So what’s the unifying point of entry? At Maintenance Culture, we tend to think it has to be the artwork itself. And that was reflected in our first workshop. We had a really wide range of folks in the room—there were some students, there were registrars, there were AV technicians, there were IT specialists, conservators, museum directors. Then there were people that were also artists, who worked in museums but also made art themselves. And the thing that brought all of them to the room was a commitment to the work, to the work of art itself. They were unified in their commitment to their collecting institutions and their communities. I don’t know if you have seen this, too, but it really seemed to be the driver of how we could reach everybody at the workshop.
Colloton: I think it’s fair to say that the artwork, and maybe more specifically the context of the artwork, is where conservation decisions come from. When determining what type of treatment is appropriate or necessary, that’s really best practice—starting from what the artwork is, what context it was created in, and how it is presented now.
And to your larger point: this is a thing that I feel like we don’t talk about very much in preservation, but it’s not like we come to this field because we’re fascinated by acid-free paper or something. We come to this because we love art, or because we love history, right? We might take it for granted, but we all already have this investment in the content of the work, which is why we care about the thing we are preserving.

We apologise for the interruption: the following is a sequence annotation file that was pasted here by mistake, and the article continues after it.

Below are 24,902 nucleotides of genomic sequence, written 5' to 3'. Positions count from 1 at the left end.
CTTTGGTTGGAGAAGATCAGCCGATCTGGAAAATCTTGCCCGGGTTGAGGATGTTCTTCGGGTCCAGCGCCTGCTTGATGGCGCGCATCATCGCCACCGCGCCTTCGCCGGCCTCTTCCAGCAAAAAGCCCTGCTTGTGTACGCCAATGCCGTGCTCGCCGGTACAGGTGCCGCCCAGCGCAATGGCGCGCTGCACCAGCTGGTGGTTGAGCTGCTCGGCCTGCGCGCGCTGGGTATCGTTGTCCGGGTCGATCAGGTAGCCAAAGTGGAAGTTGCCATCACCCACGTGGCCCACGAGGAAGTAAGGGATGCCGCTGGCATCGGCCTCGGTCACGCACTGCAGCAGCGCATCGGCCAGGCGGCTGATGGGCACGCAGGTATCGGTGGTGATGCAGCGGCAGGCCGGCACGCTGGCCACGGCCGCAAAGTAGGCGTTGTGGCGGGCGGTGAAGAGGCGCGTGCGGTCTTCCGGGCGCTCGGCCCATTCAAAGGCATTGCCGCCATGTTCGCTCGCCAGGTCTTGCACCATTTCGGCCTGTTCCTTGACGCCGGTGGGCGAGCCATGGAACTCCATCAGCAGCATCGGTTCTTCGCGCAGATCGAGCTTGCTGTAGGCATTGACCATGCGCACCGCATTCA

Cordova: There are hubs where people are already congregating around this work, of course. At Maintenance Culture we’re doing what we can to build up these communities of practice. And we’re trying to do so without being imposing and all-knowing—by, for example, connecting with local professionals to identify what the needs are in a particular area, and to promote our workshops and make sure people in the community know about them. Maintenance Culture at its root is built upon these ideas of taking risks, of empowering ourselves to feel like we can tackle whatever challenges are out there. Let’s democratize this work, let’s build up communities of practice, and let’s do this work together.
Colloton: As you are saying that, I’m thinking, yes of course, media preservation is happening everywhere. But I do think Maintenance Culture’s target audience, the small and mid-sized institutions—you know, where the registrar has to take a 15-minute coffee break with the AV person to decide how they’re going to preserve their media artwork because they don’t have a full-time time-based media conservator—is a very underrepresented perspective.